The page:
The Strike Ended and Trains Moving

This article from the July 30, 1877 issue of the Pittsburgh Daily Post calls the end of the strike a failure for the railroad workers and warns of the potential for a hollow truce between the railroad workers and the railroad owners.


The railroad blockade at this point is ended. Trains commenced moving yesterday on all the roads, equipped with crews either brought here or recruited here. As a result of this, should the supply of trainmen hold out, the strike fails. The railroad companies make no concessions, and are masters of the situation. Their success is largely due to the influence and aid, direct and indirect, of the Federal and State governments. The railroad side of the question, owing to the folly of the rioters, to say nothing of their crimes, became the side of law and order, while the strikers were tainted by illegal and riotous acts, as well as intimidation sure to run into lawlessness. It is difficult to tell just where moral suasion ends and intimidation commences, in striking operations. There are rumors that the railroads concede some points, but, we cannot verify them. If the men are forced back to work, by superior strategy and power of numbers and money, it is not difficult to see that the truce will be a hollow one, liable to break out again at any time, with more thorough preparation.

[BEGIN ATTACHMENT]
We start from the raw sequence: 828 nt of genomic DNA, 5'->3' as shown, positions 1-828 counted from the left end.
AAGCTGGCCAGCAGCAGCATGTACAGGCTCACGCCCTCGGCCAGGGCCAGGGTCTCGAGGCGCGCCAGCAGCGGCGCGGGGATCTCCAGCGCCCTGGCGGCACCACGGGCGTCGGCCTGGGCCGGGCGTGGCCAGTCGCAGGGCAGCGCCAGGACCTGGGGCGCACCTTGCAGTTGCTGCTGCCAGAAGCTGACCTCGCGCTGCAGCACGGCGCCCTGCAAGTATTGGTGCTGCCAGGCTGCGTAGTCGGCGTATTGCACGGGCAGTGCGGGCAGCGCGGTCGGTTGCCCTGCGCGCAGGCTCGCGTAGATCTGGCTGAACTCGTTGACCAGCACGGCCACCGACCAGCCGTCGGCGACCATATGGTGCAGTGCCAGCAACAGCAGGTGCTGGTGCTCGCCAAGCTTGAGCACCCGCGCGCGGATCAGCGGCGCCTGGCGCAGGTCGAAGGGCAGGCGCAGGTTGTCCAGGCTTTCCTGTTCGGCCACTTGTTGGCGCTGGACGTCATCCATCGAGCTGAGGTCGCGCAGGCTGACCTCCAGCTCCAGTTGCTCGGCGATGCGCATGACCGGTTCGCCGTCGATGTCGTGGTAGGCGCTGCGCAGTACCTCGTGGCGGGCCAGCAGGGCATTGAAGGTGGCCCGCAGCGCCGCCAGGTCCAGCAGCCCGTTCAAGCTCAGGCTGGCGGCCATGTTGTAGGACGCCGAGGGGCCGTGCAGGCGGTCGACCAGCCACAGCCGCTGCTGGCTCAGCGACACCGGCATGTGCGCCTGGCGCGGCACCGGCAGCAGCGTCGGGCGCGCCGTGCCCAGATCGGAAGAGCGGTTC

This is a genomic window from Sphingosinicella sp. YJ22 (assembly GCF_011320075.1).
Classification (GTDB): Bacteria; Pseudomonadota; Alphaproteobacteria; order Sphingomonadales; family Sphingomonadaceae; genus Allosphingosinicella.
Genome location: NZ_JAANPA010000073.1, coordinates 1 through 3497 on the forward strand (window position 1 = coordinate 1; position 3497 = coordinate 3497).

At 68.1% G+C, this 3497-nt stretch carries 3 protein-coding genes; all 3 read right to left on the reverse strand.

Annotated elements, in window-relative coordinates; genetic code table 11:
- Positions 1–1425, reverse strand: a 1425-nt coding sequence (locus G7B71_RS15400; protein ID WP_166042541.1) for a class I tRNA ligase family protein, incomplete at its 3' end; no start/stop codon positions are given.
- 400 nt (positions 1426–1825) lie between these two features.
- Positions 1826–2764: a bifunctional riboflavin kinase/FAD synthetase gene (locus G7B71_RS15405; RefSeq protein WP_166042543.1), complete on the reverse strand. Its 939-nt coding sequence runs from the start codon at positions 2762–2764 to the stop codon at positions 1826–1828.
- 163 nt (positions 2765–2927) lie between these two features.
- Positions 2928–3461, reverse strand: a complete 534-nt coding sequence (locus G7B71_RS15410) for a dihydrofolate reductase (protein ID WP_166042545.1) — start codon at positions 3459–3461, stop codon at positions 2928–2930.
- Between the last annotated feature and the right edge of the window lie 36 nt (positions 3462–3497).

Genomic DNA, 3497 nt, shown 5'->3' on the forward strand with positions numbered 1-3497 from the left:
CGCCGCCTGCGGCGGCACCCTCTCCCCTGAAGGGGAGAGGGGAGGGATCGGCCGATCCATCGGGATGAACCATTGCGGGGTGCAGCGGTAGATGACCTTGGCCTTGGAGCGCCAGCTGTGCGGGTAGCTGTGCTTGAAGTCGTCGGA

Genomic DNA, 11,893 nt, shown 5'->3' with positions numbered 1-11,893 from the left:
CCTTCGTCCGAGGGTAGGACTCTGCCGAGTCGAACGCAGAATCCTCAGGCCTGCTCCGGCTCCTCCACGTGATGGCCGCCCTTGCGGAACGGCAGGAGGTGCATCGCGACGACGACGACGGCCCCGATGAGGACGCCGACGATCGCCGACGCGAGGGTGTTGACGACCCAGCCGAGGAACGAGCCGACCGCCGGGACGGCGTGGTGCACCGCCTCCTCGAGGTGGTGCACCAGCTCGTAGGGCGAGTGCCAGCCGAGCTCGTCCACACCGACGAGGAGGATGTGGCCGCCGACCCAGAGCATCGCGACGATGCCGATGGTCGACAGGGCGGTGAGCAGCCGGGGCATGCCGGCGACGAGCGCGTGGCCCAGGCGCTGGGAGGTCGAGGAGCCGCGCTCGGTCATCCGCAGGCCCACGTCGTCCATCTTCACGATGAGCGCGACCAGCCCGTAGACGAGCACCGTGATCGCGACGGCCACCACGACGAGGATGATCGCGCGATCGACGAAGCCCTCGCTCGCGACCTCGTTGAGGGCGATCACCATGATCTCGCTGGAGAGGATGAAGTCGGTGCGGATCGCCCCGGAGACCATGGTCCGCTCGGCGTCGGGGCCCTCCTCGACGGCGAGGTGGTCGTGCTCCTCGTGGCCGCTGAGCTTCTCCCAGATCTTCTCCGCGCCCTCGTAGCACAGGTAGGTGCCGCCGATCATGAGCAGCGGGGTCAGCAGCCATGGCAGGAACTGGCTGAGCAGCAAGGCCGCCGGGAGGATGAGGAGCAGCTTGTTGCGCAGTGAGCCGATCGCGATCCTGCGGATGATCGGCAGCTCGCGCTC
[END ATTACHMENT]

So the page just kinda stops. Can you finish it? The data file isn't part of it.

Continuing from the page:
Our city is doubly honored. We have here a force of regular soldiers larger than we have had here for many years, under the command of a gallant officer with the good looking and chivalric Hancock within] [sic] easy hailing distance. Then we have two or three thousand of the National Guard from different parts of the state, with Hartranft "in blouse, calico shirt, and slouch hat" at their head with such chaplains as Major-General Harry White, Gallagher, Huidekoper and Brinton commanding divisions. To be sure there don't appear to be much for this extraordinary concentration of men and muskets to do, other than appear in dress parade and prance around to the lascivious tootings of the fife and bass drum; but still we are glad to see the visiting military here not that they are needed as conservators of further order, or necessary to crush out a branch of the Paris commune. The trains are running on the railroads not exactly because the soldiers are here, but as the result of measures adopted by our authorities, civil and military to maintain order. We extend a hearty welcome to the boys in blue, and, grey, yellow and green; hope their sojourn here will ever be a delightful remembrance, and an inheritance to their children, and their return to their homes garlanded with flowers and laurels, and moistened with lager. We couldn't say more if we tried.

About this Document

  • Source: The Daily Post
  • Date: July 30, 1877